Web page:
Description

Diamond nitrogen vacancy (NV) color centers can transform quantum information science into practical quantum information technology, including fast, safe computing. Quantum Information Processing with Diamond looks at the principles of quantum information science, diamond materials, and their applications.

Part one provides an introduction to quantum information processing using diamond, as well as its principles and fabrication techniques. Part two outlines experimental demonstrations of quantum information processing using diamond, and the emerging applications of diamond for quantum information science. It contains chapters on quantum key distribution, quantum microscopy, the hybridization of quantum systems, and building quantum optical devices. Part three outlines promising directions and future trends in diamond technologies for quantum information processing and sensing.

Quantum Information Processing with Diamond is a key reference for R&D managers in industrial sectors such as conventional electronics, communication engineering, computer science, biotechnology, quantum optics, quantum mechanics, quantum computing, quantum cryptology, and nanotechnology, as well as academics in physics, chemistry, biology, and engineering.

Key Features

  • Brings together the topics of diamond and quantum information processing
  • Looks at applications such as quantum computing, neural circuits, and in vivo monitoring of processes at the molecular scale

Readership

Researchers in the fields of quantum information processing, quantum optics, and optical magnetometry; R&D managers in industrial sectors such as: conventional electronics, communication engineering, computer science, biotechnology, nanotechnology, and quantum optics

Table of Contents

  • Contributor contact details
  • Woodhead Publishing Series in Electronic and Optical Materials
  • Foreword
  • Part I: Principles and fabrication techniques
    • 1. Principles of quantum information processing (QIP) using diamond
      • Abstract:
      • 1.1 Introduction
      • 1.2 The role of diamond impurities in quantum information processing (QIP)
      • 1.3 Types of diamond color center
      • 1.4 Key properties of nitrogen–vacancy (NV) centers
      • 1.5 Techniques for creating NV centers
      • 1.6 QIP with NV centers: diamond photonic networks
      • 1.7 Conclusion
      • 1.8 References
    • 2. Principles of quantum cryptography/quantum key distribution (QKD) using attenuated light pulses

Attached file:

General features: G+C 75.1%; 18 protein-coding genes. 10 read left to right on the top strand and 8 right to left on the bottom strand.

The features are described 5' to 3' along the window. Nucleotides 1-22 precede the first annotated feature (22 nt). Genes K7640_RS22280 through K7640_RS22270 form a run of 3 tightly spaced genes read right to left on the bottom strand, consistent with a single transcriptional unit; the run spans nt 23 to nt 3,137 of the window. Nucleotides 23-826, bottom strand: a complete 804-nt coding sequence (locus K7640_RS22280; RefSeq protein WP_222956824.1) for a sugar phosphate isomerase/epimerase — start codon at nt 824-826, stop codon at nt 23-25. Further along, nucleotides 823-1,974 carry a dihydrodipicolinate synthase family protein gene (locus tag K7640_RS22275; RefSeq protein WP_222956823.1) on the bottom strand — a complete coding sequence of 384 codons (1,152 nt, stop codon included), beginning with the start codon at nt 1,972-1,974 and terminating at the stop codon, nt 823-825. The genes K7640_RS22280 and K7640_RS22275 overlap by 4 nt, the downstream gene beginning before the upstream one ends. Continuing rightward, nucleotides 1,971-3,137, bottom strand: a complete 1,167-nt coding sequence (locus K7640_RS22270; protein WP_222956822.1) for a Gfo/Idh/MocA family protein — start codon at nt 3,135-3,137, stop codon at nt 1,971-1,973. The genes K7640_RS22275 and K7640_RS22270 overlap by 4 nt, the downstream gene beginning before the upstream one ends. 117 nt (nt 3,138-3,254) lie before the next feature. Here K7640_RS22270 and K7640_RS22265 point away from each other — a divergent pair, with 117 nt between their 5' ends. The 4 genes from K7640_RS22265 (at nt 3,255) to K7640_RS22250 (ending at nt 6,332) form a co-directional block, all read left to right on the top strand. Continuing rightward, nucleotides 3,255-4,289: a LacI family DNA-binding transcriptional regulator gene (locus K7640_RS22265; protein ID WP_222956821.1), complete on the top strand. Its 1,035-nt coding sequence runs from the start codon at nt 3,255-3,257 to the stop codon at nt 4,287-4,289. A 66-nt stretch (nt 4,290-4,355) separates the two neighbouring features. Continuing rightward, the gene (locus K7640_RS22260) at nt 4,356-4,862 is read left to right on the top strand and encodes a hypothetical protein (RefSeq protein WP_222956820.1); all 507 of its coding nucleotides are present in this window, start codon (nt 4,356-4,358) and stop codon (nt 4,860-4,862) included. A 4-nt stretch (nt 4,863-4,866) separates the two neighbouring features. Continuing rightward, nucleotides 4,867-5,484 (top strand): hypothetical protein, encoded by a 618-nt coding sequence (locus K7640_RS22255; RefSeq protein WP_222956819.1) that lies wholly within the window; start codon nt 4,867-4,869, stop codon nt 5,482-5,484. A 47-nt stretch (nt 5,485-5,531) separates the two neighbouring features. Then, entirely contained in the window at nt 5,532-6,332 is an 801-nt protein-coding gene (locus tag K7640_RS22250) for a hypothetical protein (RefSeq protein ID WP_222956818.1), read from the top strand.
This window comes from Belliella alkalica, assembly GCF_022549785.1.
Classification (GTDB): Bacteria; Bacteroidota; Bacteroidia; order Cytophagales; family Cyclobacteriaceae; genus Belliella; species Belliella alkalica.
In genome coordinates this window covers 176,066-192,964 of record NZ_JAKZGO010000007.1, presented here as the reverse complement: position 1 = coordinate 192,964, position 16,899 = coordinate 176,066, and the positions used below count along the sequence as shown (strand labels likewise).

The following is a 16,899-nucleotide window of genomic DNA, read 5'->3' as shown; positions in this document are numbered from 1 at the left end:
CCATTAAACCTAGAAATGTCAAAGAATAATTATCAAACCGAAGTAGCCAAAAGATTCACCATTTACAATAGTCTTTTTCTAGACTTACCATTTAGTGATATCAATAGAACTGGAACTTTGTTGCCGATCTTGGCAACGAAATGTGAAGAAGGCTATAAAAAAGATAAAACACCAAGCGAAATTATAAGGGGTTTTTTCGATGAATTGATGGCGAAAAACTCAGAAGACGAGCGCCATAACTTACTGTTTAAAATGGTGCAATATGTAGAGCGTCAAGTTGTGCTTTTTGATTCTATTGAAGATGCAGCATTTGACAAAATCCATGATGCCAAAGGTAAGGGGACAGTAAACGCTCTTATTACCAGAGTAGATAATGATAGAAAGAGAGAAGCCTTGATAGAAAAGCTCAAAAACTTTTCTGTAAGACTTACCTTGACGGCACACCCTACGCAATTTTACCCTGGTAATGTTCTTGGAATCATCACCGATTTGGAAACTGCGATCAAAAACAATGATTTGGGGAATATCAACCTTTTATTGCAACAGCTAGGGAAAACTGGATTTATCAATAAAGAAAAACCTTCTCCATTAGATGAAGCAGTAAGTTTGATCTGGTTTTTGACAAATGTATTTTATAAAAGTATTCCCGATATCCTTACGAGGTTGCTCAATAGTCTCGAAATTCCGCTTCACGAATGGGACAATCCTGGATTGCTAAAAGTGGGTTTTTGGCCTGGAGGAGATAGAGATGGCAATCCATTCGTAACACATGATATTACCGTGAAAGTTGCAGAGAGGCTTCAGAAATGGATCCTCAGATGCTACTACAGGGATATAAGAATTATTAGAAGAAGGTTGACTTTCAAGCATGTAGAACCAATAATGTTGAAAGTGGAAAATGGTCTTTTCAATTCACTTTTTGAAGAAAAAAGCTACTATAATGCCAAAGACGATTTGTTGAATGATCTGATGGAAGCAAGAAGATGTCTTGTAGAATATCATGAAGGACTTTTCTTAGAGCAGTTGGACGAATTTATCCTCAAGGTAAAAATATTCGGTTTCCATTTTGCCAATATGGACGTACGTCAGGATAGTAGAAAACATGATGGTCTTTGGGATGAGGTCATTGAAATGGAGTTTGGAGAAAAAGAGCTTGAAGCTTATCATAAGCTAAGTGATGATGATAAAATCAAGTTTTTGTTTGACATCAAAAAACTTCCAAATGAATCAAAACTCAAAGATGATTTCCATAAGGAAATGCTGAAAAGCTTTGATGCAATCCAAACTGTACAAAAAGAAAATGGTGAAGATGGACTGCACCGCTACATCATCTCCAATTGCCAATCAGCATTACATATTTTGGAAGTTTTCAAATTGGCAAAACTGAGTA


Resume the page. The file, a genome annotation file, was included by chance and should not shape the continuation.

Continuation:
• Abstract:
      • 2.1 Introduction
      • 2.2 Principles of quantum key distribution (QKD): the BB84 protocol
      • 2.3 Protocol extensions and alterations
      • 2.4 Implementing QKD
      • 2.5 Fiber-based QKD
      • 2.6 Free-space QKD
      • 2.7 Future trends
      • 2.8 Conclusion
      • 2.9 References
    • 3. Ion implantation in diamond for quantum information processing (QIP): doping and damaging
      • Abstract:
      • 3.1 Introduction
      • 3.2 Doping diamond
      • 3.3 Doping diamond by ion implantation
      • 3.4 Controlled formation of implant–defect centers
      • 3.5 Applications of graphitization of diamond by highly damaging implantations
      • 3.6 Computer simulations of damage in diamond
      • 3.7 Conclusion
      • 3.8 Acknowledgments
      • 3.9 References
    • 4. Characterisation of single defects in diamond in the development of quantum devices
      • Abstract:
      • 4.1 Introduction
      • 4.2 Experimental methods for fluorescence microscopy of single colour centres in diamond
      • 4.3 Optical spectroscopy of single defects
      • 4.4 Photon statistics
      • 4.5 Spin resonance
      • 4

Details

No. of pages:
345
Language:
English
Copyright:
© 2014
Published:
Imprint:
Woodhead Publishing
Electronic ISBN:
9780857096685
Print ISBN:
9780857096562
Print ISBN:
9780081013892

About the editors

Steven Prawer

Stephen Prawer is Professor of Engineering at the University of Melbourne and Director of the Melbourne Materials Institute, Australia

Igor Aharonovich

Igor Aharonovich is Senior Lecturer and DECRA Fellow at the University of Technology, Sydney, Australia